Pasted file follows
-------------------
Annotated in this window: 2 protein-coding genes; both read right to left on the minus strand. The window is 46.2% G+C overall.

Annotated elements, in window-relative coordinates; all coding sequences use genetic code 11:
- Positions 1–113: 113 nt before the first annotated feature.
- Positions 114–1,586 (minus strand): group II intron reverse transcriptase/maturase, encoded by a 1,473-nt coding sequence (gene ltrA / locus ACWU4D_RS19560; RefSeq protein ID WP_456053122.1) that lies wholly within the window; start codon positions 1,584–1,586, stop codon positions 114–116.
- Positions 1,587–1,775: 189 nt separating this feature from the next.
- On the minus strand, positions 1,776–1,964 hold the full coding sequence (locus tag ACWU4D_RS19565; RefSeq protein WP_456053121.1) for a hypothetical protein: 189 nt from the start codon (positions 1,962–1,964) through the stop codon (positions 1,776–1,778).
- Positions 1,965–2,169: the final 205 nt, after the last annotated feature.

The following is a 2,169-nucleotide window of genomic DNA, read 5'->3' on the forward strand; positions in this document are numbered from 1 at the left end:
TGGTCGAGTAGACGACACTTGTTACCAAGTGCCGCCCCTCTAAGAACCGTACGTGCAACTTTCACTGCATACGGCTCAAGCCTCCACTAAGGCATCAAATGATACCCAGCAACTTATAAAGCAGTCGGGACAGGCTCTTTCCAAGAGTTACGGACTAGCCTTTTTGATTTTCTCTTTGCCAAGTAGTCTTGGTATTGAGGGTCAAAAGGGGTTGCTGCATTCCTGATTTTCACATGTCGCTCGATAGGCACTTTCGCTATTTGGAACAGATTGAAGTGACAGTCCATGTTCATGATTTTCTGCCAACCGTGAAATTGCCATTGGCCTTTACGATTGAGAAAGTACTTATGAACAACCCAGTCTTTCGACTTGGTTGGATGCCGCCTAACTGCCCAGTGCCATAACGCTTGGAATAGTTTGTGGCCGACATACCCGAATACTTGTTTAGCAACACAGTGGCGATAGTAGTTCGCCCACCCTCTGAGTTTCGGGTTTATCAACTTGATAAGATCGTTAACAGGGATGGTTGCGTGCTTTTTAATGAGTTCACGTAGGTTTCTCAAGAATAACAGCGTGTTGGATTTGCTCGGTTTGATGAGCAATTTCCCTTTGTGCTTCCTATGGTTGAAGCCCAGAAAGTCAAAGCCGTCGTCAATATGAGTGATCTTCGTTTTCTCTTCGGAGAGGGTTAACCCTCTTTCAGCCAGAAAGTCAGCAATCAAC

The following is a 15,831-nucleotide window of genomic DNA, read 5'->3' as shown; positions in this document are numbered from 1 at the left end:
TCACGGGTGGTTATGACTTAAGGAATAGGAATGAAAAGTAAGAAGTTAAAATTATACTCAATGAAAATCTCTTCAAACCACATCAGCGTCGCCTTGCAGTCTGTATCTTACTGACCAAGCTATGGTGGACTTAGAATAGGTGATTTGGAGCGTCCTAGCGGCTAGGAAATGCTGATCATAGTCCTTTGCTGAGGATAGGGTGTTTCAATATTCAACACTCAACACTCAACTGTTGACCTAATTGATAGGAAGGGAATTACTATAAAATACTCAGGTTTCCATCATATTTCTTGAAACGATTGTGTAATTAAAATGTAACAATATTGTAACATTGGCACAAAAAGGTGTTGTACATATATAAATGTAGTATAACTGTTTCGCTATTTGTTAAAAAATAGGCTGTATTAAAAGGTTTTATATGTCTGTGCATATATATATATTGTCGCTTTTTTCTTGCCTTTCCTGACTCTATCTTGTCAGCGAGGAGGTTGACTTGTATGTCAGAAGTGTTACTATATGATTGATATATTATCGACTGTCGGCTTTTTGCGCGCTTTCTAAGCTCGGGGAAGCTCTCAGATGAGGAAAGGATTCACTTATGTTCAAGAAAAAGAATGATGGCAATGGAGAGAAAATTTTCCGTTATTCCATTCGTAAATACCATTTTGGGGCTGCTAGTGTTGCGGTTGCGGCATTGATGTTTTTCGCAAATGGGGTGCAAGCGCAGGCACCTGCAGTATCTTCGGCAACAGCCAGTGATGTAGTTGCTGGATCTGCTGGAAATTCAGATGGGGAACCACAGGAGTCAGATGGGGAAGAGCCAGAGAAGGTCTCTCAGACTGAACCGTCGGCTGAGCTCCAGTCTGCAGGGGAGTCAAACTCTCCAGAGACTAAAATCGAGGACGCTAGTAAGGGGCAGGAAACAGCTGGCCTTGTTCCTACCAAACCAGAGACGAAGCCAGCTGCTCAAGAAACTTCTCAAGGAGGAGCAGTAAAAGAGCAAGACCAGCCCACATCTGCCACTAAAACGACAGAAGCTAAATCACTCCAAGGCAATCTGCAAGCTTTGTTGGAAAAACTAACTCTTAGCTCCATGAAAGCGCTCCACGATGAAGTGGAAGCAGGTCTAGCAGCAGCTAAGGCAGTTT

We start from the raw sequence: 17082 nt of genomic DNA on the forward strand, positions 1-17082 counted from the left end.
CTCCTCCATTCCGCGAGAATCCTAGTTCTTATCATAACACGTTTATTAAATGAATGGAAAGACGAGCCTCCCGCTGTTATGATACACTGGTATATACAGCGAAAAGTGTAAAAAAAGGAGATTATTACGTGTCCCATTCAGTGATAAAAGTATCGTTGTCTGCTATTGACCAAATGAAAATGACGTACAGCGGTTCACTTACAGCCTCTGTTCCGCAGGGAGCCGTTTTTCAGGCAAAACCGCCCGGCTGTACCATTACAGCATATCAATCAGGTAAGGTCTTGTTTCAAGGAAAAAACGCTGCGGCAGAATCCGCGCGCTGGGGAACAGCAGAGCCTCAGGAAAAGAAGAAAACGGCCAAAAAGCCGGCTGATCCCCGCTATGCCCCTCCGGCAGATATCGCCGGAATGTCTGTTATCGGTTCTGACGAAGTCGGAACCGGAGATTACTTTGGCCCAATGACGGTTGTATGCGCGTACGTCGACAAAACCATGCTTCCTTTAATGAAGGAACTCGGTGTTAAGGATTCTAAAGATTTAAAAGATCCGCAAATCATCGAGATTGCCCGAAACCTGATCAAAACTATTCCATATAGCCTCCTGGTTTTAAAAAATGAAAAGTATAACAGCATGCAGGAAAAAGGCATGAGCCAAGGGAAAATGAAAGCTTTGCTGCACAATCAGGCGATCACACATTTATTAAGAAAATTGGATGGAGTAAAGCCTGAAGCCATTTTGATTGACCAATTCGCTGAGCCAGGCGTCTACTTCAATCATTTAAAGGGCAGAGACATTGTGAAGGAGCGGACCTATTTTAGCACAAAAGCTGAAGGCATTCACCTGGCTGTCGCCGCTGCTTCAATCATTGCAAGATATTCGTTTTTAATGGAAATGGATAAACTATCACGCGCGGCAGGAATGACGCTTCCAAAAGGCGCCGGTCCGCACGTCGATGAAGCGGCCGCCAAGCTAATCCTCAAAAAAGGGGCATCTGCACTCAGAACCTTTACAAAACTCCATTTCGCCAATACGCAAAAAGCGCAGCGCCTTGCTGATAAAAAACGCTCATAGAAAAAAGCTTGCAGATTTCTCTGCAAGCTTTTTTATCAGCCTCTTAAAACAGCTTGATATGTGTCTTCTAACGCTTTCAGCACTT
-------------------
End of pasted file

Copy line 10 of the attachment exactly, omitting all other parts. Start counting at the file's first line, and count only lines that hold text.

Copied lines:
The following is a 15,831-nucleotide window of genomic DNA, read 5'->3' as shown; positions in this document are numbered from 1 at the left end: